As the UK begins to move out of its lockdown phase of the coronavirus outbreak, it is very likely that the wearing of face masks will become more widespread, if not mandatory in certain environments. But what kind should you wear?
When choosing what kind of face covering to wear, people should consider the environment in which they will be when they are wearing them, the length of time they are spending there and the number of other people who will be present in that space. It is important to remember that the primary purpose of a face covering is to protect others; to stop the spread of the virus from someone who may be carrying it but who does not display symptoms. While decreasing the risk of catching Covid-19 by as much as five times, face masks do not afford complete protection, and anyone in a high risk group should not see masks as their ticket to liberty from lockdown.
There are two EU classification standards regarding face masks, one for surgical masks (EN 14683) and one for respirators (EN 149: 2001). Surgical masks are tested according to their capacity to filter bacterial droplets from the inside of the mask to the outside, and receive a grading of Type I, II and IIR, with three levels of bacterial filtration efficiency.
Rapid has stock of Type I and Type IIR medical masks and this kind of mask is suitable for use in shops, supermarkets and public transport where social distancing may not be practical or enforceable. It is important to note that these masks are only to be used once and must be disposed of after every use. They should also be taken off carefully. You should sanitize your hands before taking the mask off, hold both of the ear loops and gently lift and remove the mask, then immediately dispose of the mask in your refuse. Clean your hands with soap and water or hand sanitizer afterwards.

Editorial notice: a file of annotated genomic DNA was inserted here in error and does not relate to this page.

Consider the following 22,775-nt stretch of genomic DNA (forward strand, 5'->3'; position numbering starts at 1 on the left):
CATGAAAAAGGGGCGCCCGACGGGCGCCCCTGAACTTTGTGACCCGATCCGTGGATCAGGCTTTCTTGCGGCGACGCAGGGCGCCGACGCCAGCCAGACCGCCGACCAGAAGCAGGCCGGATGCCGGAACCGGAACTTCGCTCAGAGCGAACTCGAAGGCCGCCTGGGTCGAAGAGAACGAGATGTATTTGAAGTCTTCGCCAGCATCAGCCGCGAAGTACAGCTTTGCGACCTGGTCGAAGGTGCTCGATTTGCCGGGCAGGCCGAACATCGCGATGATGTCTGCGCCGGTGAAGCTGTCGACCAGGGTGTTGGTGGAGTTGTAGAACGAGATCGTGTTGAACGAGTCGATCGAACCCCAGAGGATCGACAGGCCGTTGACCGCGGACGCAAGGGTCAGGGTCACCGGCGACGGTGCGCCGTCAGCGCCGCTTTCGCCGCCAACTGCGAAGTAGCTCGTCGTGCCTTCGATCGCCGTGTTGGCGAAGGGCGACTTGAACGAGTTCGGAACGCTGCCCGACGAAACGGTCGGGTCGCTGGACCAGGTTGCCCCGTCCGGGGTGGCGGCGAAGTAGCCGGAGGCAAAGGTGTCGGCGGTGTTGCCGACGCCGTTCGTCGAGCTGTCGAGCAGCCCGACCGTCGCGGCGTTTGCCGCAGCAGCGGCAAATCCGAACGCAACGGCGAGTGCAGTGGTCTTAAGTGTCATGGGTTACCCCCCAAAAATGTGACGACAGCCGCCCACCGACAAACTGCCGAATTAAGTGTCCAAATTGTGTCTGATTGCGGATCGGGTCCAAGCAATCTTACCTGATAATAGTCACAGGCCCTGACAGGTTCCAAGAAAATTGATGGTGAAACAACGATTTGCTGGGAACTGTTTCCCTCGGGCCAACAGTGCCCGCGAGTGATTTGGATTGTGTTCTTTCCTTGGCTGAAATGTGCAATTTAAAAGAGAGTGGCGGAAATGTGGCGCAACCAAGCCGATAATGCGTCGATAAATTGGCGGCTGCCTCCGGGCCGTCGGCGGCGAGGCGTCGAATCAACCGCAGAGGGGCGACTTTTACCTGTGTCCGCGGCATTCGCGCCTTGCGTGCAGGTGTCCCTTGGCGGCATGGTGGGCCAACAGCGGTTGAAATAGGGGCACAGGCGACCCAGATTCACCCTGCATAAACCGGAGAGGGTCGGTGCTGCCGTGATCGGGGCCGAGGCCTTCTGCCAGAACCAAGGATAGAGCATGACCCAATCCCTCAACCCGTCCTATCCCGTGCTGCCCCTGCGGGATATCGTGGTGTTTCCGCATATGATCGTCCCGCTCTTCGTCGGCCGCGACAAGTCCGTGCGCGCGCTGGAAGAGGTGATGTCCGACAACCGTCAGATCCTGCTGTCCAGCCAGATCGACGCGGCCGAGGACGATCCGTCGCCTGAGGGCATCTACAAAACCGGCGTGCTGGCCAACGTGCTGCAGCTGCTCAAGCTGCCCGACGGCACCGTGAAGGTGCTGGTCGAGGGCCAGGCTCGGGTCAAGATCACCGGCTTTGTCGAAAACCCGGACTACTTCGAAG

Respiratory face masks or filtering facepiece masks are graded according to the European Union’s EN 149 standard on protection against particulates, which includes dust and airborne viruses. The three classes are FFP1, FFP2 and FFP3.
FFP1 graded masks are those associated with use by tradesmen and for cleaning and general use. Their primary purpose is as a protection against dust. These are the kind of masks that would generally be worn for DIY and is unsuitable where there is risk of fluid exposure, aerosol transmission or close contact with others. FFP1 face masks offer the lowest level of protection from Covid-19, with a Bacterial Filtration Efficiency (BFE) of 80%. This means that up to 20% of respiratory droplets may not be held within the mask.
FFP2 FFP2 masks filter at least 94% of airborne particles and offers the wearer a much higher degree of respiratory protection from airborne viruses such as Covid-19. Type I, II and IIR surgical masks conforming to EN 14683 fall into this class. The World Health Organisation (WHO) recommends the use of FFP2 masks for healthcare workers and the NHS also state that FFP2 masks provide protection of the respiratory system. They are recommended for use by the WHO during outbreaks of SARS, avian flu and coronavirus.
With a BFE of at least 99% and an internal leak rate of less than 2%, FFP3 masks offer the highest level of protection against particle transmission. All FFP3 masks feature moulded construction, reducing the risk of particle ingress that may be possible through loose fitting equipment.
Many FFP3 masks will contain an exhalation valve but it should be noted that this brings the very real risk of pathogens being exhaled to other people or surfaces in close proximity. In these circumstances, people who could be asymptomatic with Covid-19 should not wear a mask with an exhalation valve.
Rapid has sourced a range of disposable face masks for use in particular environments and risk levels. The following are now in stock:
Our dedicated Workplace Safety site provides access to a wide range of equipment and products that can help businesses, schools and other organisations adapt to the new circumstances in a way that protects staff, keeps premises clean and maintains social distancing.